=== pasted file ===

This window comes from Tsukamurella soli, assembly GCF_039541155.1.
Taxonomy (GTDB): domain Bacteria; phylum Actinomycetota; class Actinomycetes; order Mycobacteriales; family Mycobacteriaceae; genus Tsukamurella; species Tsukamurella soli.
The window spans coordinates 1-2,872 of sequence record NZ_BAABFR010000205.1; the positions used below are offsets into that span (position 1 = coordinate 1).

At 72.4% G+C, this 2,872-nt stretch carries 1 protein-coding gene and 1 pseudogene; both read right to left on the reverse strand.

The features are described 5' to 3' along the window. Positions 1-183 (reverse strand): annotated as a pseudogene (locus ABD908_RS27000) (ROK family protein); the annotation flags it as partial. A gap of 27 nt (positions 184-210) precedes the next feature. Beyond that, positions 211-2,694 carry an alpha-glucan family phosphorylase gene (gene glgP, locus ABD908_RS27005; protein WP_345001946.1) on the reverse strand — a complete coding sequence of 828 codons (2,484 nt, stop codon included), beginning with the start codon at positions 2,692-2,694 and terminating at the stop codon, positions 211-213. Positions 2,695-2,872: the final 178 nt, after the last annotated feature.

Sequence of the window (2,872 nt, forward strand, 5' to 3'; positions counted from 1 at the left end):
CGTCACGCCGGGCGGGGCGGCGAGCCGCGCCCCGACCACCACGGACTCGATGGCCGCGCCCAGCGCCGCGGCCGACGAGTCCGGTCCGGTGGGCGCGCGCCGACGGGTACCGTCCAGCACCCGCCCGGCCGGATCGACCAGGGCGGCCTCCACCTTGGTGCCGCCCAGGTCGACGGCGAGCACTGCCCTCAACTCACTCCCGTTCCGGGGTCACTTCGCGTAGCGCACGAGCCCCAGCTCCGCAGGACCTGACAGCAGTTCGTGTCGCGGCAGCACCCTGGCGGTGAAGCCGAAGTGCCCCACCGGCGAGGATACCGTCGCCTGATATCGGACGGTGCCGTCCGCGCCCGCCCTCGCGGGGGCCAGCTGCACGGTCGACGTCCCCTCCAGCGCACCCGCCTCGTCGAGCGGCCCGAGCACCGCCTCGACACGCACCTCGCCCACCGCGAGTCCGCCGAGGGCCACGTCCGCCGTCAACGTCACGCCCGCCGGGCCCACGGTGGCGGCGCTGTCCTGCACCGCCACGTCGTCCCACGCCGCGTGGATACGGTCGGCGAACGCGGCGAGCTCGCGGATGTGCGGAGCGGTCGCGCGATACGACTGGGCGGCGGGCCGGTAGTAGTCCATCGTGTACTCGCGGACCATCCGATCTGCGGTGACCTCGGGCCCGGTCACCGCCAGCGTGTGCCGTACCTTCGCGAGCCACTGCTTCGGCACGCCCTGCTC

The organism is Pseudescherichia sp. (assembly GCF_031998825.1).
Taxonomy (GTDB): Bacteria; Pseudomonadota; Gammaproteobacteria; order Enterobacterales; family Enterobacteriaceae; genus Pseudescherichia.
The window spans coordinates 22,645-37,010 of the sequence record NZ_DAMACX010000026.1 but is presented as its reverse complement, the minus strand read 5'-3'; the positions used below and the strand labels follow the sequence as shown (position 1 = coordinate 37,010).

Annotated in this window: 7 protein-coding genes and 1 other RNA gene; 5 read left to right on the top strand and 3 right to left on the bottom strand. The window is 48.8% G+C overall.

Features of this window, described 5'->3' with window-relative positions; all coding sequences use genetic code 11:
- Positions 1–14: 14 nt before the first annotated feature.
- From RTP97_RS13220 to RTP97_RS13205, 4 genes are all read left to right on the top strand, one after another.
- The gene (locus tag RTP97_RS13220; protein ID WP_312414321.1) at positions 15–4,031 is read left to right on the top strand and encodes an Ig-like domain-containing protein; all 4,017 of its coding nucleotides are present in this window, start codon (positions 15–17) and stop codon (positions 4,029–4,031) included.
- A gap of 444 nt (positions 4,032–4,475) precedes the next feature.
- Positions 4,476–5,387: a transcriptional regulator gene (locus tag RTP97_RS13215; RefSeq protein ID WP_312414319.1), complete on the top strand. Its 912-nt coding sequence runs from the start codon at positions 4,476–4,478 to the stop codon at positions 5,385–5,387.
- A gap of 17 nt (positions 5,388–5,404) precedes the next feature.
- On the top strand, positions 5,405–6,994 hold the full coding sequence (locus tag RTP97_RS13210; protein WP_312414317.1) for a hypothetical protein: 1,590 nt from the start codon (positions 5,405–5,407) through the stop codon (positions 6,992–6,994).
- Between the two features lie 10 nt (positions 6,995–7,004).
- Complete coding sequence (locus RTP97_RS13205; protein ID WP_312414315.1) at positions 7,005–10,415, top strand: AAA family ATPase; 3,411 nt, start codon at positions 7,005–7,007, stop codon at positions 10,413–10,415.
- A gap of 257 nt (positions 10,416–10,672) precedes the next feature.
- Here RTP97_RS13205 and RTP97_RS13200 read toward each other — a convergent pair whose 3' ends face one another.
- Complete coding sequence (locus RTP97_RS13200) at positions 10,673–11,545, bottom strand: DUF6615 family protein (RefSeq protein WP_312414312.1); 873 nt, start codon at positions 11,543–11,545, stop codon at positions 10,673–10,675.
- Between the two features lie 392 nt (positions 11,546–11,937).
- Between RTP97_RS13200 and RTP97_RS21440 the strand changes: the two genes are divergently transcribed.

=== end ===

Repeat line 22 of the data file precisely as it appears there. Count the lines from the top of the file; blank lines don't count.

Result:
- A gap of 257 nt (positions 10,416–10,672) precedes the next feature.